Coffee brews on this rather cold, and dreary post holiday Sunday. In the background on TV as I stare at the blank laptop screen; plays the humor of Jerry Seinfield's, "Comedians In Cars Getting Coffee," which is an American web series talk show directed, and hosted by comedian Jerry Seinfeld, distributed for the first nine seasons by digital network Crackle, then moving to Netflix for season ten. The series premiered on July 19, 2012.
Today, The Savvy Artist, a.k.a (Matthew R. Paden) is pleased to introduce Oklahoma artist, Madeline Dillner. Madeline describes herself as a traveling artist based out of Norman, OK. Who likes diving, driving, painting, and probably you. With a spunky personality she also happens to be the President of the Mid-Del Art Guild.
The Mid-Del Art Guild was founded in October of 1973. Their purpose is to encourage artists, and art appreciation in Eastern Oklahoma Country through the promotion of visual arts, lectures, and demonstrations along with fine art shows.
I first stumbled upon, Madeline's eye-catching, evocative body of work in the spring of 2019 at my Savvy Palette sponsored show, "Bold & Vivid" which took place at Water's Edge Winery in downtown Oklahoma City along the now trendy section of Automobile alley. Captivated by her astonishing work; I wanted to know more, so I struck up a impromptu conversation, and decided I needed to interview her... Not only do I share a passion for the arts with Madeline, but I'm also a certified advanced PADI diver...
So without further adieu...
Who Are Your 3 Biggest Art Influences, and Why?
1. "Monet - Because he is the first artist I ever learned about, and I love that you can only see the whole picture when you back out far enough, so its like life. My parents were very into France when my sister and I were little. We watched Muzzy videos to learn French. I'm named after Madeline, the red-headed French girl in the children's books. We'd watch Rick Steve's videos about France, and I used to read the book Linnea in Monet's Garden a few times a week. So yes, I will always love Monet.
2. "Sari Shryack - She paints in acrylics and her paintings are of everyday things, but they're full of beauty and joy and pink!" http://sari.studio
3. "John H. Burrow - He was one of the few acrylic painters at the Arizona Fine Art Expo in Scottsdale in 2018, and I fell in love with the impasto textures, and bright, bright colors of his desert landscapes. http://burrowfineart.com - I'd love to paint like John, and Sari and be as famous as Monet someday!"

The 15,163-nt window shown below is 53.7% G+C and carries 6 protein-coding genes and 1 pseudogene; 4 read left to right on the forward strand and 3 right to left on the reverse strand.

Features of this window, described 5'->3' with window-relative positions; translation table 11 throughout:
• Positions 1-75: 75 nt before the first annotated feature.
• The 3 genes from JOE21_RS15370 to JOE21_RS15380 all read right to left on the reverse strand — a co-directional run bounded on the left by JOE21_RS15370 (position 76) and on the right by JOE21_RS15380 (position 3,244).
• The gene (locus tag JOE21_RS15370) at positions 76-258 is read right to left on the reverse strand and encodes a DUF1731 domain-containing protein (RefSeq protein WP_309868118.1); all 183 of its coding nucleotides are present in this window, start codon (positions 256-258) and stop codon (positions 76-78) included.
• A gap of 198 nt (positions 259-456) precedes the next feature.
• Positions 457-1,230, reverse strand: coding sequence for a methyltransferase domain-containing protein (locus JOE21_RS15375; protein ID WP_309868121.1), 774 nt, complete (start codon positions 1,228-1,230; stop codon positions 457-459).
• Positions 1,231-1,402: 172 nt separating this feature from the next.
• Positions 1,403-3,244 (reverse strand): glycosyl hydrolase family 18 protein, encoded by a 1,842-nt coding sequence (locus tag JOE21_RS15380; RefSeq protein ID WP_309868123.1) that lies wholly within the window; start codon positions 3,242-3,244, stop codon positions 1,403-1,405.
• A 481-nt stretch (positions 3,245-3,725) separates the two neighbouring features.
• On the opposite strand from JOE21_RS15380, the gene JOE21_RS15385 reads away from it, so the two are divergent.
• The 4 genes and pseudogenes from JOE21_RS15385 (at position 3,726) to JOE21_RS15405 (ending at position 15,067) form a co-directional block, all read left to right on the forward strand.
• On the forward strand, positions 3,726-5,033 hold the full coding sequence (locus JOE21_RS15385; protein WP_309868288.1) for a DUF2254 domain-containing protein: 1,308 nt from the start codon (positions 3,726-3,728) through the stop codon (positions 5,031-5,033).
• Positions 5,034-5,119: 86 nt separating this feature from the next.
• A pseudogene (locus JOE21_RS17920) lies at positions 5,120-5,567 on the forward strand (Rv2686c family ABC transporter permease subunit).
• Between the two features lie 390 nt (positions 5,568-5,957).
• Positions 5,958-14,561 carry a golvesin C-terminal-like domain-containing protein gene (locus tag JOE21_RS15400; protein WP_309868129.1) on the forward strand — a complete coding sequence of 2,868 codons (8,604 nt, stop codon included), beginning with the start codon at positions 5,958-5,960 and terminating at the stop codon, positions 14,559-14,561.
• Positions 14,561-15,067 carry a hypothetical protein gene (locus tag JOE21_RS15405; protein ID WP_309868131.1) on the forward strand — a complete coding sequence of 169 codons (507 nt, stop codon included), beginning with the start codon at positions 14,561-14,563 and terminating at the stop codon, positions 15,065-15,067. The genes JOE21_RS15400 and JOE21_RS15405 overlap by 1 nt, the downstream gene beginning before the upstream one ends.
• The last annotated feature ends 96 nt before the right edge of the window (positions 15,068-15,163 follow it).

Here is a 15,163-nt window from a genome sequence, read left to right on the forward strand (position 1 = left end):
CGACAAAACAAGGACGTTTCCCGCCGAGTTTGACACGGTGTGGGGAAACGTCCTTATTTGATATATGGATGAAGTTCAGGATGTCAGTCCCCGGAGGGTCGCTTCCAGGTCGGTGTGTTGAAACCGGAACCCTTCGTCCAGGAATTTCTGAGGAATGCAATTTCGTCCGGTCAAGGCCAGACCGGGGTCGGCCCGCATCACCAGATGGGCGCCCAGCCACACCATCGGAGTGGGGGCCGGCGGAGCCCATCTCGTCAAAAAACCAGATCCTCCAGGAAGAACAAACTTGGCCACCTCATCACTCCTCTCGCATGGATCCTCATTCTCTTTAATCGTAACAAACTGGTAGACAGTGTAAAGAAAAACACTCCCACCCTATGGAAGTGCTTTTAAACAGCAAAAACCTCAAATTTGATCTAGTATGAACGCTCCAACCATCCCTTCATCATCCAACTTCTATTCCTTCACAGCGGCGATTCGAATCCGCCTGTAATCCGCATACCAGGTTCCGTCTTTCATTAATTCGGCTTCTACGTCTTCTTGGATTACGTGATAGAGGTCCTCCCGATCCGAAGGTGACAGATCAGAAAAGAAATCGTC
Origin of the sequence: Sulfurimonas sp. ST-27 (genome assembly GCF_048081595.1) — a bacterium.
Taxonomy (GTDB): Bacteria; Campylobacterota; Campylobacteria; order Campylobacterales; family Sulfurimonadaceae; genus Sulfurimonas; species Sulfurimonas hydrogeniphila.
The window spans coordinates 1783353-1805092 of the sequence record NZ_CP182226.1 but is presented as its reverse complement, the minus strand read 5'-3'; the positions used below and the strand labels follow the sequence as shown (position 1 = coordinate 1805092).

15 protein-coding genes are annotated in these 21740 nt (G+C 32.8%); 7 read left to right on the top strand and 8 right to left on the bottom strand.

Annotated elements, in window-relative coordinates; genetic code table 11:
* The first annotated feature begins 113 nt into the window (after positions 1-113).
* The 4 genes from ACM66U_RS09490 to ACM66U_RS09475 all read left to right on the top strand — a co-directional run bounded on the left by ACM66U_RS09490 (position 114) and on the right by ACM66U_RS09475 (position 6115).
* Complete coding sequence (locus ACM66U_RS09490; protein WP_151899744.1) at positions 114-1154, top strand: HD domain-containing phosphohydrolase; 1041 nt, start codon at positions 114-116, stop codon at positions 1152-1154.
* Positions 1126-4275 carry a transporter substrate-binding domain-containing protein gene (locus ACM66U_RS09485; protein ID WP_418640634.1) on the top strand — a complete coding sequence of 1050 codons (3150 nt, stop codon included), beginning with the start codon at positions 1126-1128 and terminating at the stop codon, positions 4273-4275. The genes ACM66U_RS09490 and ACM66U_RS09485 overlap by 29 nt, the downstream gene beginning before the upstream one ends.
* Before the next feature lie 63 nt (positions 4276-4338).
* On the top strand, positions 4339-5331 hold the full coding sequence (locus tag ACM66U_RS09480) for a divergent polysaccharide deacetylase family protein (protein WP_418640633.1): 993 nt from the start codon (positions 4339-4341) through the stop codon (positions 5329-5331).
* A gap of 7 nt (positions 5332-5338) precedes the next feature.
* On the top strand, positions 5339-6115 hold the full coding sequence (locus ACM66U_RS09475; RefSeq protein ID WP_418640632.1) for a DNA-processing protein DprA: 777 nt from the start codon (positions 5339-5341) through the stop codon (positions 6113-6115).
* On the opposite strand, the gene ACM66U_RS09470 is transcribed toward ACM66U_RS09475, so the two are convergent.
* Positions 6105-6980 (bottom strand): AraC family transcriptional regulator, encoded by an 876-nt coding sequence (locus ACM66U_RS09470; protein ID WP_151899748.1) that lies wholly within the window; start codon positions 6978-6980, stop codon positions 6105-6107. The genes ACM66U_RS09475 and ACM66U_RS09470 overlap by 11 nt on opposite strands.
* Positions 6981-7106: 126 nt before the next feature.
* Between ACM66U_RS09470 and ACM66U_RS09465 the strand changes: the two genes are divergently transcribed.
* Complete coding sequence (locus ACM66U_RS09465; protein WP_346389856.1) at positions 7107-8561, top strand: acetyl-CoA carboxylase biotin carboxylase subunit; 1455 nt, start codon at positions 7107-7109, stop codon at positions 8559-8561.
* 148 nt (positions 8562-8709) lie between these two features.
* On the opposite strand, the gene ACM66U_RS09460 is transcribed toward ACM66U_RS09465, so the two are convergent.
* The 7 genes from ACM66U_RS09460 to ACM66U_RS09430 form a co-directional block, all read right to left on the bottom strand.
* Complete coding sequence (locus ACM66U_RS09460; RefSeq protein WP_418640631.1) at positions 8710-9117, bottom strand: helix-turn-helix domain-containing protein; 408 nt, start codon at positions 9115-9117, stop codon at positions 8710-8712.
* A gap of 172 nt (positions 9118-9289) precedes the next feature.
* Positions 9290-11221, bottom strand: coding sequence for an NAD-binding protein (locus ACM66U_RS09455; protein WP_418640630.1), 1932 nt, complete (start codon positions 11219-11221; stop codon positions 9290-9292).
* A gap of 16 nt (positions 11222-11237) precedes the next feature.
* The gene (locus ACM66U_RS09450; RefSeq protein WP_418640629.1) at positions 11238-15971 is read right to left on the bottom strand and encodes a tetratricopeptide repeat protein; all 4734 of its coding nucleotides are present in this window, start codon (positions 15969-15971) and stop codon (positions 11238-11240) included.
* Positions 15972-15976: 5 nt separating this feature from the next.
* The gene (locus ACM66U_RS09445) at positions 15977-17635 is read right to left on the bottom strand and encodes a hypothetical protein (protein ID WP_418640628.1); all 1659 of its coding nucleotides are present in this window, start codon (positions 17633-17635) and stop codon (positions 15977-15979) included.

What Does Your Work Aim To Say?
"The world is beautiful, and awesome (in the archaic sense of the word) and you should get out and see it! I aim to spread a deep feeling of peace and harmony and joy into the viewers of my work, because that's what I feel when I look at the scenery I paint."
Does Your Work Comment About Social, or Political Issues?
"No. Those are in a separate compartments for me. The most political thing about it would be that I am trying to make people love the world, and see as much beauty in it as I do, so maybe they'll be kinder to it."
The Savvy Artist is defiantly pleased to hear this. Being that we're inundated with social, and political issues daily it's a true pleasure when art, and the artist behind the art doesn't feel that is a necessary to make their creations social, or political.
Pondering a thought; enjoying a tasty sip of coffee...
As most artists know; the art world can be extremely tough. Down right scary at times. We as artists face tons of rejections, and lots of false-hope promises - with that said,
Would you recommend today’s youth to be an artist?
"Absolutely. You don't have to go full on and be a professional artist, where you have to manage the business and sales and stick yourself in the studio every day, although if that's what you want to do, by all means, do it. And be sure to learn the business side just as much as the art side, or you're going to struggle. But, to do art, you don't even have to show your art to anyone. but I think everyone should at least play at it, young or old. You might surprise yourself."
We need to encourage more art in this crazy tough world we live in. Art is beauty, and beauty washes away the ugliness all around us.
Is the art profession what you thought it would be?
"Well, I am only a part-time artist, so the popular vision of an artist painting feverishly for hours or days to reveal a piece that makes people gasp and throw money at me is not my reality. I don’t have hours or days of uninterrupted time, so I have to squeeze in an hour a night or so, after the dishes are done and before my boyfriend reminds me I need to sleep.